Saturday, December 30, 2006


Say it ain't so! : U.S. Official Overseeing Oil Program Faces Inquiry

The Justice Department is investigating whether the director of a
multibillion-dollar oil-trading program at the Interior
has been paid as a consultant for oil companies hoping for contracts.

Collusion between the Bush administration and oil interests? Nah!

Conservatism Never Fails: A (Pretty) Short History of Wingnutism

Saddam Hussein has been hanged. President Bush observed it "is an important milestone on Iraq's course to becoming a democracy..." How many is that now?
"First it was weapons of mass destruction. Then when there were none, it was that we had to find Saddam. We did that, but then it was that we had to put him on trial," said Spc. Thomas Sheck, 25, who is on his second tour in Iraq. "So now, what will be the next story they tell us to keep us over here?"
(h/t to Atrios)

The LAT asks "How would four of the greatest war leaders in history have handled Iraq?" Three historians and an anthropologist weigh in for Ghengis Khan, Julius Caesar, Abraham Lincoln and George Washington.

Dubya, you're no George W.:
Until the winter of 1777-78 at Valley Forge, Washington thought of the war against Britain as a contest between two armies. When the British army presented itself for battle, as it did on Long Island in the summer of 1776, Washington felt honor-bound to fight — a decision that proved calamitous on that occasion and nearly lost the war at the very start. That's because the British had a force of 32,000 men against his 12,000. If Washington had not changed his thinking, the American Revolution almost surely would have failed because the Continental Army was no match for the British leviathan.

But at Valley Forge, Washington began to grasp an elemental idea: Namely, he did not have to win the war. Time and space were on his side. And no matter how many battles the British army won, it could not sustain control over the countryside unless it was enlarged tenfold, at a cost that British voters would never support. Eventually the British would recognize that they faced an impossibly open-ended mission and would decide to abandon their North American empire. Which is exactly what happened.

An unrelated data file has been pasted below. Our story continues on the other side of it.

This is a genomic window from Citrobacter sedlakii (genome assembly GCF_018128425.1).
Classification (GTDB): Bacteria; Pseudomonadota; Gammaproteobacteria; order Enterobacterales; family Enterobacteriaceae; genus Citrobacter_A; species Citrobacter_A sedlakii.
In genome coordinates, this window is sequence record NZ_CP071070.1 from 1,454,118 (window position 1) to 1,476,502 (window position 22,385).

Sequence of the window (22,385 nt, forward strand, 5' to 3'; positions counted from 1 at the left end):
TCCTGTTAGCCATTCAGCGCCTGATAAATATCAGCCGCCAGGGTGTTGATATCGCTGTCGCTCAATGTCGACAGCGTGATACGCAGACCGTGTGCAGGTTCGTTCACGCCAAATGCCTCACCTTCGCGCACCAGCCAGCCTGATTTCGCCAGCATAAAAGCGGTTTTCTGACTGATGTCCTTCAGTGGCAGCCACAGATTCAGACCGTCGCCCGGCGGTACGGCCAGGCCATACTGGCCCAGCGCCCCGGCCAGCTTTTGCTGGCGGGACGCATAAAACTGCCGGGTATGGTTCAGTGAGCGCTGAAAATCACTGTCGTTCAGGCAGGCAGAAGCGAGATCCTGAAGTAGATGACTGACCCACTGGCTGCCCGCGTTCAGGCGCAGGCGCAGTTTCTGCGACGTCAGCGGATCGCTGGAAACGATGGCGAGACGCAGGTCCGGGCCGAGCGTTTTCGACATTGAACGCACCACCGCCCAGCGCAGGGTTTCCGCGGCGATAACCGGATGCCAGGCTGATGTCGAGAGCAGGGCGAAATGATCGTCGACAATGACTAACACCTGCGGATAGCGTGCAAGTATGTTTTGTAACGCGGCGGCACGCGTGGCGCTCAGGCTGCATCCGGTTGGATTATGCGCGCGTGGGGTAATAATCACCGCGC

See, the British defeatocrats would have won if they'd simply taken Bush's advice: "We'll succeed unless we quit."

(h/t to Mahablog)

Thursday, December 14, 2006

Do they know it's Christmas time at all?

Great. Just what I wanted. I've been so focused on Iraq that I missed this entirely. (from today's NYT)
Somalia’s Islamists and Ethiopia Gird for a War

MOGADISHU, Somalia, Dec. 9 — The stadium was packed, the guns were cocked and even the drenching rain could not douse the jihadist fire.

Thousands of Somalis, from fully veiled, machine-gun-toting women to little boys in baggy fatigues, gathered Friday to rally against what they called foreign aggression. As a squall blew in, they punched wet fists into the air and yelled, “Allahu akbar,” or “God is great.”

“I am ready to die,” said Osama Abdi Rahim, dressed head to toe in camouflage and marching around with a loaded rifle. He is 7 years old.
It seems Ethiopia is propping up the UN- and US-backed Somali transitional government in Baidoa while Mogadishu has been taken over by Islamist radicals.
Memories are still fresh of the botched American-led relief operation in the early 1990s, and more recently of the covert American effort to bolster Mogadishu’s warlords in an 11th-hour bid to prevent an Islamist takeover. That strategy backfired, driving more people into the arms of the Islamists.
. . .

"If this thing goes to a military fight,” Ms. Frazer [the State Department’s top official for Africa policy] said, “it’s a bloodbath."
And while no match for Ethiopia militarily, the Times reports, the Islamists enjoy popular support against a government seen as a US puppet. That has one Islamist official -- who once talked of power sharing and elections -- backed into opposing a government "that has been totally rejected by its own people.”

Some of the Iraq warbloggers from Right Blogistan will surely take refuge in blaming it all on the anti-American, anti-Bush US press which won't report the good news from Somalia: the Islamists are winning hearts and minds by "organizing neighborhood cleanups, delivering food to the needy and resuscitating old national institutions like the Supreme Court..."